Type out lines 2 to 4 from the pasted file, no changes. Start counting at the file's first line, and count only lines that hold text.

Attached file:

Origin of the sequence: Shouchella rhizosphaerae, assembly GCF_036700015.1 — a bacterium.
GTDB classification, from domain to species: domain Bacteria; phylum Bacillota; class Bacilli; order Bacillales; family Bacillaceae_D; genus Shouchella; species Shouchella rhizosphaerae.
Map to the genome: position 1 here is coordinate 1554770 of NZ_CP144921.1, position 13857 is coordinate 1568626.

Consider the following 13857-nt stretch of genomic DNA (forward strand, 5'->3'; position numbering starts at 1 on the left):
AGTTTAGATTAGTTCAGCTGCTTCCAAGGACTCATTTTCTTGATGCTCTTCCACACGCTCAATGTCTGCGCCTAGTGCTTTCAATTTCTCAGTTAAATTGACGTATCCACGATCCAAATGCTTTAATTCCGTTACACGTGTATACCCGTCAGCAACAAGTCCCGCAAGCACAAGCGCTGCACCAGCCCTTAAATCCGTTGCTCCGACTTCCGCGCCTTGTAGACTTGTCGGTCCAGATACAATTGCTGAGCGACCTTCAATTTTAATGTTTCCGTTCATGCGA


GTDB classification, from domain to species: domain Bacteria; phylum Bacillota; class Bacilli; order Bacillales; family Bacillaceae_D; genus Shouchella; species Shouchella rhizosphaerae.
Map to the genome: position 1 here is coordinate 1554770 of NZ_CP144921.1, position 13857 is coordinate 1568626.

Consider the following 13857-nt stretch of genomic DNA (forward strand, 5'->3'; position numbering starts at 1 on the left):